IPRs and Human Rights: An Arduous Relationship

Intellectual Property Rights (IPR) and human rights are two laws that never infringed on the domains of each other before the 90s. In the beginning, they grew separately and hardly interrupted one another. However, later, it has been found that they are interrelated in several ways. One, human rights and IPRs can conflict with each other. Second, these two laws may co-exist with one another. Such factors usually raise a concerning confusion whether IP and their rights are compatible with human rights or harmful to them.

IPRs and Human Rights Complement Each Other

IP rights of authors and creators should not restrict the cultural participation and scientific access, rather expedite them. Since IPRs try to create a balance between incentives on one side and access on another, the human rights and IPRs in this sense are compatible with each other. Assuredly, we can view the compatibility between these two laws by balancing positions and interests.

IPRs and Human Rights are Different

By turning the pages of the past of these two laws, we can conclude that IP rights were not a priority for human rights professionals and vice-versa. Moreover, IPRs professionals were and are focused on broadening the scope of IP protection by incentivizing and rewarding the innovative activity, while human rights experts focus on the establishment of norms that can prevent human rights abuses. As the IP’s economic aspect emphasizes rewarding individuals for their efforts, protecting their products, and considering inventions as extensions of their personalities, it promotes individualism.

In contrast, human rights are different and ensure that not only an individual rather large groups or communities can also be the authors or inventors. This law recognizes the value of IP products as an expression of human creativity and dignity and thus, mainly considers the protection of these expressions and common goods. That’s why it focuses on the interest of the entire society instead of only the individuals. On the contrary, IPRs stay limited only to the titular’s interests.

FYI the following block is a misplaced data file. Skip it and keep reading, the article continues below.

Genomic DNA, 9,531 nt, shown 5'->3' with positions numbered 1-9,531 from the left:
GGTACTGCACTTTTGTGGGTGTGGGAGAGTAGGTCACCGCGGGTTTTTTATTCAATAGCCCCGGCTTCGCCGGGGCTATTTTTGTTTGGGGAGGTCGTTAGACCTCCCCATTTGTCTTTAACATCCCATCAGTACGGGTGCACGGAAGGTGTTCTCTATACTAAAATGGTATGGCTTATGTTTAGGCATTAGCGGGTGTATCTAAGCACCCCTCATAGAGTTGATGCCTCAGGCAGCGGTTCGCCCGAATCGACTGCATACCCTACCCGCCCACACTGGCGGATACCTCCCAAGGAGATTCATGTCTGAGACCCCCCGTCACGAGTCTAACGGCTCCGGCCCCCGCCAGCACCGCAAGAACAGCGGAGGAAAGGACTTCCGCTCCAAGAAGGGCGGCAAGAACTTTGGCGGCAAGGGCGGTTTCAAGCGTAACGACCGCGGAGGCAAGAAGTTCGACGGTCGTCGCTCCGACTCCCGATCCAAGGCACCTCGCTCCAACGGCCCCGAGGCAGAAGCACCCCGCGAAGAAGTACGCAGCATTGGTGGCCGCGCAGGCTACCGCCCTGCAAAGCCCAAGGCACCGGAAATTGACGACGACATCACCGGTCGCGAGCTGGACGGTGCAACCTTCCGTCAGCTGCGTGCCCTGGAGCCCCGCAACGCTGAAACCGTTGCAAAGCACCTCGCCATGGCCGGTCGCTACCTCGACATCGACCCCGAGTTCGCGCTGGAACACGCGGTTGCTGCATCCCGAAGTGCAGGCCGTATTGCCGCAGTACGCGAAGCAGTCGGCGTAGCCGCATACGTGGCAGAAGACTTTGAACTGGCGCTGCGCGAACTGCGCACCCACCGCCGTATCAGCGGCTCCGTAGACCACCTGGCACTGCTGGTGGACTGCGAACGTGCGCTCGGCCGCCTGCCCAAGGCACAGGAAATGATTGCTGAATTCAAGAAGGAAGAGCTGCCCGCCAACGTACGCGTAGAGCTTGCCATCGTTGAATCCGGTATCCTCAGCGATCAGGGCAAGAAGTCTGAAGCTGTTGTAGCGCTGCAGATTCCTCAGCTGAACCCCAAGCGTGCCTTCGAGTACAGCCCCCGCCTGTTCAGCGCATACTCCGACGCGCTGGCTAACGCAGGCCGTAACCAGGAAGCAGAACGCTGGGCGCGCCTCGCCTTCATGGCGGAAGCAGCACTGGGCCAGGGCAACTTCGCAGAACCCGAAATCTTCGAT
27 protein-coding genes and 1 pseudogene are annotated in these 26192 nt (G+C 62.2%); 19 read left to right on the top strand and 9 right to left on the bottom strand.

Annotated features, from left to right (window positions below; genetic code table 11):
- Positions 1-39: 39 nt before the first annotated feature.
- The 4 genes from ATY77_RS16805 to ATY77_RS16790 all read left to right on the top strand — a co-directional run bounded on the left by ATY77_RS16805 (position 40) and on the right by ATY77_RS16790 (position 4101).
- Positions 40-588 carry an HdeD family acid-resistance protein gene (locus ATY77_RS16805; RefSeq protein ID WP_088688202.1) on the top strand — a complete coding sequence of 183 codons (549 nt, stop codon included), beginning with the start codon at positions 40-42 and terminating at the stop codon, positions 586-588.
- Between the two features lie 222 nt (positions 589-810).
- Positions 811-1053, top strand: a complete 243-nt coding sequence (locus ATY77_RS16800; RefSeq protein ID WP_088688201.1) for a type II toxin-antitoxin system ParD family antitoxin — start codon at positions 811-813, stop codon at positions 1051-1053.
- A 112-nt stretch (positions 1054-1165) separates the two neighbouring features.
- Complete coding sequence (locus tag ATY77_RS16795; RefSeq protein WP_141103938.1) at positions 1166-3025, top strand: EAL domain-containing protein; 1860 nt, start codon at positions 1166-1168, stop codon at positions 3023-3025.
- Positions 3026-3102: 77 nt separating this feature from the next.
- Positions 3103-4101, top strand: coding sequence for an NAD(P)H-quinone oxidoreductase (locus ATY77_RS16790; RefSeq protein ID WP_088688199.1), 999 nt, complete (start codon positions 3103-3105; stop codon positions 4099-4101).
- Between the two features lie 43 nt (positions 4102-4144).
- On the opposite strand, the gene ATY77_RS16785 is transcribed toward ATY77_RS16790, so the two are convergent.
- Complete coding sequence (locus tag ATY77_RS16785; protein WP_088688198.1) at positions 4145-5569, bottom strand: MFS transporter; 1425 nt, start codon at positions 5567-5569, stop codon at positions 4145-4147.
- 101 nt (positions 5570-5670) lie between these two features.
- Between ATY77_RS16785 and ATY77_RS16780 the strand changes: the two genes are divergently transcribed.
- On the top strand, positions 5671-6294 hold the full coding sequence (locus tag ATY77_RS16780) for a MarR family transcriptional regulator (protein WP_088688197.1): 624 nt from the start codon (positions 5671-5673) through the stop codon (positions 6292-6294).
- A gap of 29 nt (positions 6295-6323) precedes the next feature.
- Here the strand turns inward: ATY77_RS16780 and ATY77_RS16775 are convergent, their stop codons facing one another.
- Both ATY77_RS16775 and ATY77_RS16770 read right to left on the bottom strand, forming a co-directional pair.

IPRs and Human Rights are Conflicting

Researchers often delay the publication of their inventions to defend their IP. It means IPRs in the scientific domain lead to more privatization and lessening of scientific publications, thus acting as a barrier in scientific progress. The continuously growing range of such people who want to protect their intellectual property in this way can result in a threatening situation where everyone obstructs the other, thus ultimately leading to reduced innovations.

Not only this, but IPRs are obstacles to another human right, i.e., right to health also. For instance, taking undue advantage of Intellectual Property Protection, the patent owners usually set their costs much higher than generics. Due to this, many people turn unable to access useful and apt medicine.

Finally, we can see that IPRs usually put negative impacts on the essence of human rights. Besides, the administrators who are responsible for the deliverance of IPRs often found neglecting their duty in the perspective of morality. These officials estimate that taking moral and ethical preoccupations into consideration are neither useful nor imperative, despite that these preoccupations are lifelines of human rights.

Conflict Resolution

Are you looking for ways to resolve the conflict between human rights and IPRs? Well, the appropriate solution will be the result of many efforts. Firstly, human rights authorities must create some specific interpretations of cultural, economic, and social aspects so that they can work with policies of the TRIPs agreement. Secondly, all administrators, whether IPRs or others, should focus on the human rights perspective that demands to keep both the owners as well as consumers of IP products at an equal level. Thirdly, the government must consider imposing maximum standards for Intellectual Property Protection instead of just supporting minimum standards. Last but not the least, the international forums, such as the World Trade Organisation (WTO), and the World Intellectual Property Organisation (WIPO) should analyze the new laws and doctrines with human rights viewpoint. It is the only approach by which human rights and IP Rights will co-exist with each other. For more visit: https://www.trademarkmaldives.com

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